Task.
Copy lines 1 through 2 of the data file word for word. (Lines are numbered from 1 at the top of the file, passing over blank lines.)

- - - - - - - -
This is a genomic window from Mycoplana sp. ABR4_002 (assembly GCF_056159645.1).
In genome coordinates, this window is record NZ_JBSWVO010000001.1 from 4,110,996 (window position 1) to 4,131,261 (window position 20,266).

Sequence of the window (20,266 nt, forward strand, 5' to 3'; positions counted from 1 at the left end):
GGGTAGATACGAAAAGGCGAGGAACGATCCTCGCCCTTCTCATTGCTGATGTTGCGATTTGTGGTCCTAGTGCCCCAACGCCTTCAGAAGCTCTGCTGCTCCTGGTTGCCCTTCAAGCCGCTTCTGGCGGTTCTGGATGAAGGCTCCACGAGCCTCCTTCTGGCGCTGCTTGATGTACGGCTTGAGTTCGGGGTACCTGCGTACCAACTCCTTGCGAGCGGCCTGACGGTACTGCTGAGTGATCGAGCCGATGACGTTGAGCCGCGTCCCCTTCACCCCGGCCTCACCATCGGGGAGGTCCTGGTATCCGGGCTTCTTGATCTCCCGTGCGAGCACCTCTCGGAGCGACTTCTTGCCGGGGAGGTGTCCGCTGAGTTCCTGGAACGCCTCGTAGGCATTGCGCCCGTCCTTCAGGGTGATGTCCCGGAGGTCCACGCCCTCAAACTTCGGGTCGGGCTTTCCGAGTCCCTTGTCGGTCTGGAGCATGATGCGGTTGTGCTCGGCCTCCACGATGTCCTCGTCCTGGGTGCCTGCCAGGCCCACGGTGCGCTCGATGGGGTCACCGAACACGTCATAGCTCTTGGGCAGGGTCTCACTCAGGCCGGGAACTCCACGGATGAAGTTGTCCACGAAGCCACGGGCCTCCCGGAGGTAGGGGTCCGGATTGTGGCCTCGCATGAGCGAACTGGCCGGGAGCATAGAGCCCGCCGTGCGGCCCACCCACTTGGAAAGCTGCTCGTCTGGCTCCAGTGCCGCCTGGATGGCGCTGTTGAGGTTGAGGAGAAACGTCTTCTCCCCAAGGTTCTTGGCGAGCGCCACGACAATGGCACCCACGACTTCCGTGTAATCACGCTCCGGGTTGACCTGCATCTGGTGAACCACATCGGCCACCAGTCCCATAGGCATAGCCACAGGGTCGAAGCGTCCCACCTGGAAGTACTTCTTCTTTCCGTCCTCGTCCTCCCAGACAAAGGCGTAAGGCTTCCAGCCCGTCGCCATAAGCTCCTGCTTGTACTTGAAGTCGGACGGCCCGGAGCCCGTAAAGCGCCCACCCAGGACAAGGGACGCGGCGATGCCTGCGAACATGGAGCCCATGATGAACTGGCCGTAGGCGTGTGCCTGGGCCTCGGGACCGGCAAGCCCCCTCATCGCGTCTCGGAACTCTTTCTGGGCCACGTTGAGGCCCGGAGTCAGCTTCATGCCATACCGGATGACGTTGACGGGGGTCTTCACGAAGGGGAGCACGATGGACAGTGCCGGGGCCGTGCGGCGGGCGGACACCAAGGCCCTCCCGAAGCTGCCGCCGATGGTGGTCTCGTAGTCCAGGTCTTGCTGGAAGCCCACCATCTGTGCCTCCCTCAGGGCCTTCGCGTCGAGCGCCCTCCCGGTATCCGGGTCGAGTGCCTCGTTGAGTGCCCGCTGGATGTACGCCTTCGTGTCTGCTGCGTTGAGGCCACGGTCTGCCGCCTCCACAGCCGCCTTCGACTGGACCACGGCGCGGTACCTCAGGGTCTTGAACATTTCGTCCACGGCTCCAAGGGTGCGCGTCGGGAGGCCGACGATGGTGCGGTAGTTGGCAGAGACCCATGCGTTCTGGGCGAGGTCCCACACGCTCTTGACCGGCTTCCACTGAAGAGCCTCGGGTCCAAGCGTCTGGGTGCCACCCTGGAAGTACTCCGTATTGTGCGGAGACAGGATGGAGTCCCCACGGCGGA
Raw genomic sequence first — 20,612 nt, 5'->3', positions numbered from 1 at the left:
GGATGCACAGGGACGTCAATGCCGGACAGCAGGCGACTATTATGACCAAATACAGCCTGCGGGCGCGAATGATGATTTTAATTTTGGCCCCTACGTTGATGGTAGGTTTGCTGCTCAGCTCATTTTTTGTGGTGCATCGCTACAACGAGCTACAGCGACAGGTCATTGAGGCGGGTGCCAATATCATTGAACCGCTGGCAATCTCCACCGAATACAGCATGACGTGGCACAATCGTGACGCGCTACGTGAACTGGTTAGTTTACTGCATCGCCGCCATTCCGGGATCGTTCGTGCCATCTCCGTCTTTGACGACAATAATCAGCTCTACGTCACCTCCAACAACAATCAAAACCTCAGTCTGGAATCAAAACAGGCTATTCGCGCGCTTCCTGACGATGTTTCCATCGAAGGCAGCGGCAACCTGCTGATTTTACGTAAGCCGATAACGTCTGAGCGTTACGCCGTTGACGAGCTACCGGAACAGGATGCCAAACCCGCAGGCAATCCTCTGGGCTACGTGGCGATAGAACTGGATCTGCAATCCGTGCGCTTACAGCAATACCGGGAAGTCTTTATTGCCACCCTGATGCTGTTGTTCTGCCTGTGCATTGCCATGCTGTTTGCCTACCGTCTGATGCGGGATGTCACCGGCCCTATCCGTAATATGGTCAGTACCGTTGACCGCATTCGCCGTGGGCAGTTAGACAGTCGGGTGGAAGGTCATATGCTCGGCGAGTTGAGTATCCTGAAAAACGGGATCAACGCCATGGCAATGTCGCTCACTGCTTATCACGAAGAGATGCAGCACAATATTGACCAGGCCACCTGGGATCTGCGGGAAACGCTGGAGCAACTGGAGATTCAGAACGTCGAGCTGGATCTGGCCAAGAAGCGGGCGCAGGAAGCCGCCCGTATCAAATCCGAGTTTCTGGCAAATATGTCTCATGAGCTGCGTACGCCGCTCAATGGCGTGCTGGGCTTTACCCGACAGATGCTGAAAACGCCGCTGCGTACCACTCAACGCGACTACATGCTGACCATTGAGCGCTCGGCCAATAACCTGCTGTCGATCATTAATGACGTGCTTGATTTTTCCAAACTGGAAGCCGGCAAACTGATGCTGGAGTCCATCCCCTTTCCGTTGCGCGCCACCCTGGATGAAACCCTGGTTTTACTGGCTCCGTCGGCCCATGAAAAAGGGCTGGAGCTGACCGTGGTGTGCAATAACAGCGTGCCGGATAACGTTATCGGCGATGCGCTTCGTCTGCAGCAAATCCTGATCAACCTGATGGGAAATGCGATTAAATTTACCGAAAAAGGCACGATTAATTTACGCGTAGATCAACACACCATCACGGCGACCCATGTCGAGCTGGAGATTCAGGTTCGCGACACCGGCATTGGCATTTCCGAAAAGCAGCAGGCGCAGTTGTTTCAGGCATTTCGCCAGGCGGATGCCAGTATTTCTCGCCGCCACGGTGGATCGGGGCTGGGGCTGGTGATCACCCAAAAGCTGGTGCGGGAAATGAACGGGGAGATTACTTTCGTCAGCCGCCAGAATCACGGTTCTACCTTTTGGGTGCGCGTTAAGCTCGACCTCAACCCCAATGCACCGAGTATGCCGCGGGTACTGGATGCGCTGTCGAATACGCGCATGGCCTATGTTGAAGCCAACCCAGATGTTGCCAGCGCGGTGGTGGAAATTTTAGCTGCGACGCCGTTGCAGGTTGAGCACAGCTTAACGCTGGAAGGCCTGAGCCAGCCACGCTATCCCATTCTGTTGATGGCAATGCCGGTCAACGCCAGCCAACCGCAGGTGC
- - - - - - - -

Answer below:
This is a genomic window from Mycoplana sp. ABR4_002 (assembly GCF_056159645.1).
In genome coordinates, this window is record NZ_JBSWVO010000001.1 from 4,110,996 (window position 1) to 4,131,261 (window position 20,266).